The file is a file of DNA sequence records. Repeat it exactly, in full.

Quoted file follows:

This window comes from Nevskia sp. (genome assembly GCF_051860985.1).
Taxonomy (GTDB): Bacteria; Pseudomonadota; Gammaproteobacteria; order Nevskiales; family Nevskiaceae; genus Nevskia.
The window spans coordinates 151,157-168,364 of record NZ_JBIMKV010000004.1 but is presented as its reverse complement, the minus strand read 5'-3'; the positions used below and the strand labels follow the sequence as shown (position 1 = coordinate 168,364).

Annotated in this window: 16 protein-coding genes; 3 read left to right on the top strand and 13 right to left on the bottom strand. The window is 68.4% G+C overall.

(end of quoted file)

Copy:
This window comes from Nevskia sp. (genome assembly GCF_051860985.1).
Taxonomy (GTDB): Bacteria; Pseudomonadota; Gammaproteobacteria; order Nevskiales; family Nevskiaceae; genus Nevskia.
The window spans coordinates 151,157-168,364 of record NZ_JBIMKV010000004.1 but is presented as its reverse complement, the minus strand read 5'-3'; the positions used below and the strand labels follow the sequence as shown (position 1 = coordinate 168,364).

Annotated in this window: 16 protein-coding genes; 3 read left to right on the top strand and 13 right to left on the bottom strand. The window is 68.4% G+C overall.